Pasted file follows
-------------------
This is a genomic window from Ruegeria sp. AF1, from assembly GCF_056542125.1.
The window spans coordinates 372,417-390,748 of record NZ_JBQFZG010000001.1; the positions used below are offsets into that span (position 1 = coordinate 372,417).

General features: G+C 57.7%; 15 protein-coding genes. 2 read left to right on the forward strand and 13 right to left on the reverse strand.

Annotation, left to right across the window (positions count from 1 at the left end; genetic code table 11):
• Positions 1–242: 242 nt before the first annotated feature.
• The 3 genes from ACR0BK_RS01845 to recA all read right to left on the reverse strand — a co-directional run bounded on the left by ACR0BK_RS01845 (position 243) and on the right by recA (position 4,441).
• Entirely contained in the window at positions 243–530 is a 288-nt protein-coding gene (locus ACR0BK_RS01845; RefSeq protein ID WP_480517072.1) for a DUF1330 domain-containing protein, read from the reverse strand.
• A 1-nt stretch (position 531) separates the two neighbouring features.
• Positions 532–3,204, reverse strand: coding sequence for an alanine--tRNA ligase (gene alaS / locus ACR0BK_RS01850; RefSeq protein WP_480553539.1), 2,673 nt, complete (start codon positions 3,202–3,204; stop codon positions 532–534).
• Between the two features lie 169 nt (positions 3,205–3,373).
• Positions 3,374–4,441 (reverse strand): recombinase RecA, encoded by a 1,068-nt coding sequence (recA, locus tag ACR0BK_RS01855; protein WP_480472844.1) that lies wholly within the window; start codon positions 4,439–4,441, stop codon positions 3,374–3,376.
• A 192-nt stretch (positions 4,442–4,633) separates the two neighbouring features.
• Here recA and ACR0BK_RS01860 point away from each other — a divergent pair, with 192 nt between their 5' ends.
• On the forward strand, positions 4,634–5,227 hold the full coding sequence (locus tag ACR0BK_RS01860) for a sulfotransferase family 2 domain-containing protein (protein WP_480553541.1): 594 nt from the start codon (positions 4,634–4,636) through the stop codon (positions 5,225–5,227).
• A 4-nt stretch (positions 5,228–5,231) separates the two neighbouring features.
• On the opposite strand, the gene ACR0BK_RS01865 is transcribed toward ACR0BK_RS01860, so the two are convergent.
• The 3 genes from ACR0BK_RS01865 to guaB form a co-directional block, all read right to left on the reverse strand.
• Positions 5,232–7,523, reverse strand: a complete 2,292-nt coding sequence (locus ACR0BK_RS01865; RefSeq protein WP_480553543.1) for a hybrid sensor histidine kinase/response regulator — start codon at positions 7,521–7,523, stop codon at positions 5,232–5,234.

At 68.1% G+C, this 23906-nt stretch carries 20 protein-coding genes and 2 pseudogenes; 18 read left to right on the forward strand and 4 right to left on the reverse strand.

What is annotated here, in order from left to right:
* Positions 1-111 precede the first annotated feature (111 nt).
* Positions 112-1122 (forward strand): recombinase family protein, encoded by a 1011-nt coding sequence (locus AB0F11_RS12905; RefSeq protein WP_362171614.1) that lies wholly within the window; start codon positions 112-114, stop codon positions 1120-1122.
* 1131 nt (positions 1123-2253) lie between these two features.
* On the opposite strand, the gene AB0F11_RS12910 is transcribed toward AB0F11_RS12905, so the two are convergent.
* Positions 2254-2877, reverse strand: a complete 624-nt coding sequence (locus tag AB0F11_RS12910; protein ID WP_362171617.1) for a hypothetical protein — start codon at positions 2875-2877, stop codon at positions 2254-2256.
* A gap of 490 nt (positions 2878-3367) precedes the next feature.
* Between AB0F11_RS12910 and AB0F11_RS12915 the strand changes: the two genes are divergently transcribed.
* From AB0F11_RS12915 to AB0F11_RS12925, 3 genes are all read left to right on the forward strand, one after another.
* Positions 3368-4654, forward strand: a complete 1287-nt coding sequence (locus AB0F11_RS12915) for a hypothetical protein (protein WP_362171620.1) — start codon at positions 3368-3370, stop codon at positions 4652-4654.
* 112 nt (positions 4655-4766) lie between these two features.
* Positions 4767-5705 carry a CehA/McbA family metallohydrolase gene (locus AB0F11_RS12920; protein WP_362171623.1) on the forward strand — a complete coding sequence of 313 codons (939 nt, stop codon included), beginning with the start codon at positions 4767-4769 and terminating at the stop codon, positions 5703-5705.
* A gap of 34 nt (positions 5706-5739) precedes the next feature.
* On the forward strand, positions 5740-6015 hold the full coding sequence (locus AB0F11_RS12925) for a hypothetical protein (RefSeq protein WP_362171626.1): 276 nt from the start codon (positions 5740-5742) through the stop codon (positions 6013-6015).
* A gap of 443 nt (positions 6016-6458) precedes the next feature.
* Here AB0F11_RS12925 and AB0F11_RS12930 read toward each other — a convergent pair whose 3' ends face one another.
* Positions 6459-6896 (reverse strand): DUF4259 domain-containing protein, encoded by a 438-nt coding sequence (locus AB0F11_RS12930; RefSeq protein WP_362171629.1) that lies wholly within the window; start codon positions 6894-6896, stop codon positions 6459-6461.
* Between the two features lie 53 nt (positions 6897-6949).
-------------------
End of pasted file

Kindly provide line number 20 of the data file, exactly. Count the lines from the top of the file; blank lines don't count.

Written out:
What is annotated here, in order from left to right: